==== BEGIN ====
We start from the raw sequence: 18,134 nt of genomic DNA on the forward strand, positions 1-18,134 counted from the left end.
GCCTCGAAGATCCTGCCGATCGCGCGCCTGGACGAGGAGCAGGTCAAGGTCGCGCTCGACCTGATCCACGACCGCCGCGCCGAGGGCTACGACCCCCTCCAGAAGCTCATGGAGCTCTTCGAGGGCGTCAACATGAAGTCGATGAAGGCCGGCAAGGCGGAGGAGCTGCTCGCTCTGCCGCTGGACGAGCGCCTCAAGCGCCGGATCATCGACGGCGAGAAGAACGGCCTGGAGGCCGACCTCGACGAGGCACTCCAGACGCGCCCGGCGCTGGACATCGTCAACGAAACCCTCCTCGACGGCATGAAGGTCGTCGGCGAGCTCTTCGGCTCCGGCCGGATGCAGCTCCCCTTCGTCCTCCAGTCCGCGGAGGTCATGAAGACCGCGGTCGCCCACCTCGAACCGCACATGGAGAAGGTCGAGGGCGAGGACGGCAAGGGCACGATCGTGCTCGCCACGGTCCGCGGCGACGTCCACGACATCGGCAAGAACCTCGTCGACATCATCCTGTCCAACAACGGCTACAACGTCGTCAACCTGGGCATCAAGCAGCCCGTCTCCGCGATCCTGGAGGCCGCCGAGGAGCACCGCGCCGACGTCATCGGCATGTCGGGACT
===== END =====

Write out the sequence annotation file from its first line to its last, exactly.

We start from the raw sequence: 18,134 nt of genomic DNA on the forward strand, positions 1-18,134 counted from the left end.
GCCTCGAAGATCCTGCCGATCGCGCGCCTGGACGAGGAGCAGGTCAAGGTCGCGCTCGACCTGATCCACGACCGCCGCGCCGAGGGCTACGACCCCCTCCAGAAGCTCATGGAGCTCTTCGAGGGCGTCAACATGAAGTCGATGAAGGCCGGCAAGGCGGAGGAGCTGCTCGCTCTGCCGCTGGACGAGCGCCTCAAGCGCCGGATCATCGACGGCGAGAAGAACGGCCTGGAGGCCGACCTCGACGAGGCACTCCAGACGCGCCCGGCGCTGGACATCGTCAACGAAACCCTCCTCGACGGCATGAAGGTCGTCGGCGAGCTCTTCGGCTCCGGCCGGATGCAGCTCCCCTTCGTCCTCCAGTCCGCGGAGGTCATGAAGACCGCGGTCGCCCACCTCGAACCGCACATGGAGAAGGTCGAGGGCGAGGACGGCAAGGGCACGATCGTGCTCGCCACGGTCCGCGGCGACGTCCACGACATCGGCAAGAACCTCGTCGACATCATCCTGTCCAACAACGGCTACAACGTCGTCAACCTGGGCATCAAGCAGCCCGTCTCCGCGATCCTGGAGGCCGCCGAGGAGCACCGCGCCGACGTCATCGGCATGTCGGGACT